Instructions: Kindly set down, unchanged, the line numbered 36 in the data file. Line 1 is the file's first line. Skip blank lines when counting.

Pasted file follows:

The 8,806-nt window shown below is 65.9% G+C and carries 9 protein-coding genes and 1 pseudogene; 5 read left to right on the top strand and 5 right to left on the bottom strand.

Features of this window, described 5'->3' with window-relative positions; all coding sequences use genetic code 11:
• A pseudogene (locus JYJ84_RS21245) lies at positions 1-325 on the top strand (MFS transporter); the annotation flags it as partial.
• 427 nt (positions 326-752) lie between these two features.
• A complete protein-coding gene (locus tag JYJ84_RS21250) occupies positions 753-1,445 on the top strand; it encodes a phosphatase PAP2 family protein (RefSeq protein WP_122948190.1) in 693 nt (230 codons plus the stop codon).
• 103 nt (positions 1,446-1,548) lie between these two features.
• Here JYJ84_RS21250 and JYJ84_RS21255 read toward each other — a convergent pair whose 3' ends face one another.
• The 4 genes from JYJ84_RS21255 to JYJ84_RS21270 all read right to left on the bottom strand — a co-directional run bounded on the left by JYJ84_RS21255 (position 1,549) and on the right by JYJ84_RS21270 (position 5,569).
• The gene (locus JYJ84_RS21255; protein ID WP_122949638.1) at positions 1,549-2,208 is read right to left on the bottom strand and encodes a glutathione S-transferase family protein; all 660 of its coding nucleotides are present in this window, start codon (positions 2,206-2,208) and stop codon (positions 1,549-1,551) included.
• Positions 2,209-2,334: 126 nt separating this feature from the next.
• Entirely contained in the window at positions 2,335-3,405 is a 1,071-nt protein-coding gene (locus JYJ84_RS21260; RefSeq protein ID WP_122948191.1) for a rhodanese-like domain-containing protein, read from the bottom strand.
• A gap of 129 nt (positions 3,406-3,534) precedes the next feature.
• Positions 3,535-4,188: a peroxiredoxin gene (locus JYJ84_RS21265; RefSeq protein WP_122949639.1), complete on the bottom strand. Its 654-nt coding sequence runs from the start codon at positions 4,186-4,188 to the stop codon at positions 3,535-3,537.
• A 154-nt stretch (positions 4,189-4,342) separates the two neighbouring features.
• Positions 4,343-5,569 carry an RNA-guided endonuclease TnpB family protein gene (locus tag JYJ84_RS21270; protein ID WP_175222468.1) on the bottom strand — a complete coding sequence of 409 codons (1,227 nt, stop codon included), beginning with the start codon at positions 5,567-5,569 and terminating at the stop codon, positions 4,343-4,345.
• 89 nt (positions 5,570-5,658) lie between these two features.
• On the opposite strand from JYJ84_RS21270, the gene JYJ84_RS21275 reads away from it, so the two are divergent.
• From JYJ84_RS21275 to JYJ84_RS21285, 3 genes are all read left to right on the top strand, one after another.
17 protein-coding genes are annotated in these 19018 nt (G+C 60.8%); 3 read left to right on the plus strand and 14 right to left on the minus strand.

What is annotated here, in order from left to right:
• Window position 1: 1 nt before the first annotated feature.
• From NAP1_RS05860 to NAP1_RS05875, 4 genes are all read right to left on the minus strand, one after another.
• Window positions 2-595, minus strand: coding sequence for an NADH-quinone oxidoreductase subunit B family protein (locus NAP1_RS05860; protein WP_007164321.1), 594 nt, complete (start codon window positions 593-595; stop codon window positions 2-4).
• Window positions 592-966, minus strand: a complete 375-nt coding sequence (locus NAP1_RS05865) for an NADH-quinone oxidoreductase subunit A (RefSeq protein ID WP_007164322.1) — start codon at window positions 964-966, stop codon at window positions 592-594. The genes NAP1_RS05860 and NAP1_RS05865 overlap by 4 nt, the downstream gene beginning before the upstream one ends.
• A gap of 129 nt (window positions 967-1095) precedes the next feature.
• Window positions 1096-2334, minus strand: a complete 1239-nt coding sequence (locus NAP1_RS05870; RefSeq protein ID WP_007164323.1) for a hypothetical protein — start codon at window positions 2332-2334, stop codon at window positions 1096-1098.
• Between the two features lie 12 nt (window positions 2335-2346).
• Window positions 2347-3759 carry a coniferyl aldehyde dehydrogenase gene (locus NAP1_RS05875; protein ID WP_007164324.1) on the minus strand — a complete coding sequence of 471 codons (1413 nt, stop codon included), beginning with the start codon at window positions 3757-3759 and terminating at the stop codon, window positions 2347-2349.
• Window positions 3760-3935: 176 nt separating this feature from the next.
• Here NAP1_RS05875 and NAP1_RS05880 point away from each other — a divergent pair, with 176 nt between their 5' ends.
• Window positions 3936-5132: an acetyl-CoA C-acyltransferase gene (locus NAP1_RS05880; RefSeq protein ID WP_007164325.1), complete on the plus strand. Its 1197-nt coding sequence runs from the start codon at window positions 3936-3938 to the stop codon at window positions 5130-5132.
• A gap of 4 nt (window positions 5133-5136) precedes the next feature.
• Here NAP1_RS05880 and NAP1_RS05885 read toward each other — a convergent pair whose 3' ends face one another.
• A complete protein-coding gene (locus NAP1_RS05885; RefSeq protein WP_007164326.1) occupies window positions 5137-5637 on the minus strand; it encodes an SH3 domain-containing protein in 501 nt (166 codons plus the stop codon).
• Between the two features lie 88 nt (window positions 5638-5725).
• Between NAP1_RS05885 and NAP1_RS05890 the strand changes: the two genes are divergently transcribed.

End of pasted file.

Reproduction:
• Between NAP1_RS05885 and NAP1_RS05890 the strand changes: the two genes are divergently transcribed.